William Booth, Founder of the Salvation Army, as born on this day in 1829 (died 1912).
It’s telework Friday and appears thus far to be a gray, drizzly day. My yard is in desperate need of attention. Unfortunately I have to work tomorrow. The best part of that is that I get to spend six hours driving for a three hour meeting.
I wrote about a month ago that I’m not reading enough. I’m working on it. I’ve read four books thus far this year, and I’m in the midsts of working my way through several more.
With writing, reading means I have to carve out time to actually do it. I’m doing a little better because I have my Kindle app on either my phone or iPad for times of waiting.
My reading choices are ecclectic. Here’s what I’m in the middle of and what’s coming next.
Pride and Prejudice by Jane Austen. Yes, I’ve seen the movie and the stage show. But I’m co-producing a Regency-era ball in June and this is research. I’m not particularly fond of the
book, although the language that era of history is fascinating. I have this on my Kindle.
Isle Witch, The Voyage of the Jerle Shannara by Terry Brooks. I’m re-reading the entire Shannara series after starting it some 30 years ago. This time I’m reading through in the order suggested by the author. Truth is, there are some I’ve read that I don’t remember. Nor can I remember the ones I haven’t read. As I near the end of one book, I’ll pick up a used copy of the next via Amazon.
Peter and the Starcatchers by Dave Barry and Ridley Pearson. Consider this a prequel to the Peter Pan stories that we know. I picked this up because the stage version is being done this fall at Virginia Repertory Theatre. I looked, but couldn’t find the script.
Also on the list to read soon…
Of course, the next in the Shannara series.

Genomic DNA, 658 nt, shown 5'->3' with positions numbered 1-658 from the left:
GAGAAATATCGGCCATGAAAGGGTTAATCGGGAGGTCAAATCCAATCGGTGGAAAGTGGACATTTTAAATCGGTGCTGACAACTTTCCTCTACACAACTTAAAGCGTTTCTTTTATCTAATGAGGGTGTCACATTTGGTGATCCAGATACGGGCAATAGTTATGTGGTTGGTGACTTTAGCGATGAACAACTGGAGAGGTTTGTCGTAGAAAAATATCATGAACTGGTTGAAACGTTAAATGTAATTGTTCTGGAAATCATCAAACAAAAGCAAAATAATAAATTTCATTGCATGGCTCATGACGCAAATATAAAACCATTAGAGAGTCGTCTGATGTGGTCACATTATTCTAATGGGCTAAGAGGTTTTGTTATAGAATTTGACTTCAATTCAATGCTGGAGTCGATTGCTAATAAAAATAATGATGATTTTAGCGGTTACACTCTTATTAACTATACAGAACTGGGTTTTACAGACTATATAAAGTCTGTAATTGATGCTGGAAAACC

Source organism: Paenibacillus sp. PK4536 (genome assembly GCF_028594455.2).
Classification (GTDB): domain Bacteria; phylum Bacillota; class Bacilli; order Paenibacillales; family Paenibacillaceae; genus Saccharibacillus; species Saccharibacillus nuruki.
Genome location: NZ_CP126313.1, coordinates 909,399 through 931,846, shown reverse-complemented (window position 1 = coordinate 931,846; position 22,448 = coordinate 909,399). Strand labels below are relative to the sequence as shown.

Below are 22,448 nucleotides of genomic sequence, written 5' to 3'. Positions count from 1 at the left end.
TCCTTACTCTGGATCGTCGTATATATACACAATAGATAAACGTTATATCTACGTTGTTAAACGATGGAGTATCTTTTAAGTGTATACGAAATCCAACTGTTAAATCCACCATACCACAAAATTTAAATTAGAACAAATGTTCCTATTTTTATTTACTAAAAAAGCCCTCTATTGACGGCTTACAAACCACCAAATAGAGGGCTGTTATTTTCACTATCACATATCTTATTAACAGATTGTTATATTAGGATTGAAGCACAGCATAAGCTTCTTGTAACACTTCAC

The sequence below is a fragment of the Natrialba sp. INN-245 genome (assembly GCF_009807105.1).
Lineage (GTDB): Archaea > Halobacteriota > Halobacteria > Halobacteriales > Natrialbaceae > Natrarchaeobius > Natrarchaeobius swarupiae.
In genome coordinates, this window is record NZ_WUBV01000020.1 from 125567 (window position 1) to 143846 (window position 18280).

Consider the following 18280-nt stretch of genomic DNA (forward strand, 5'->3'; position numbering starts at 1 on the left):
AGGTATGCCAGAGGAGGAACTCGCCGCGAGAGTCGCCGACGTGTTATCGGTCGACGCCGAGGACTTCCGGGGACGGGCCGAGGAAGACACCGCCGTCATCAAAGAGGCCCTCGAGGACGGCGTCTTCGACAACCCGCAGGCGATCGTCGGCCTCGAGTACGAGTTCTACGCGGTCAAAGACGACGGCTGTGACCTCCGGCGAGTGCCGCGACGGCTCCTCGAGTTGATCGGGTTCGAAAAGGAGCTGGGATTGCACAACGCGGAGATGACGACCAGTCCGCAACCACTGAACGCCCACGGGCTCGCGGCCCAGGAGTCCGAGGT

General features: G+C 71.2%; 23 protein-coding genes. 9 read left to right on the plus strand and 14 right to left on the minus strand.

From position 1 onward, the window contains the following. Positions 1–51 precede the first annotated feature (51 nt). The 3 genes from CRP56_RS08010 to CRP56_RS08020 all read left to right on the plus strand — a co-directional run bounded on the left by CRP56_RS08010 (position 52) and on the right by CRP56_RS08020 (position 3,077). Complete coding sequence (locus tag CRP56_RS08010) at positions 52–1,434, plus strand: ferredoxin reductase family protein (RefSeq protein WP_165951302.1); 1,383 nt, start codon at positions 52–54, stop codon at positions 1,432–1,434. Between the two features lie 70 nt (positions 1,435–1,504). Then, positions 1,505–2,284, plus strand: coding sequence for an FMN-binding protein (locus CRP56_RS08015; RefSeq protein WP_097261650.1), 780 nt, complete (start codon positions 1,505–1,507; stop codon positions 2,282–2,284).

And, in my never ending quest to figure how how this writing and blogging thing will help me to retire early…
The Audience Revolution by Danny Iny. Iny is one of the leading marketing and business experts on the Internet.
The Art of Work, by Jeff Goins. Goins is another writer that I follow. His earlier book You are a Writer (So Start Acting Like One) gave me a good, swift kick in the behind. I’ve called myself a writer ever since. My writing success is a different story.
My challenge to read means carving out the time. That means turning off the electronic distractions.
Sometimes it means settling into the comfy chair which unfortunately often means I’m distracted by the inside of my eyelids.
Sometimes it means reading a page here and there while, as noted, I’m waiting in a doctor’s office, for the teenager’s class to end, or whatever. That’s one of the things I miss about not living in the D.C. area. I read a lot on the train.
That’s generally frowned upon on the Powhite or Midlothian Turnpike.
I was going to read on my way to my meeting tomorrow. But plans changed, and now I’m driving there by myself.
So, what’s on your reading shelf? And how do you find time, or make time, to read?
You can finish that chapter before you respond.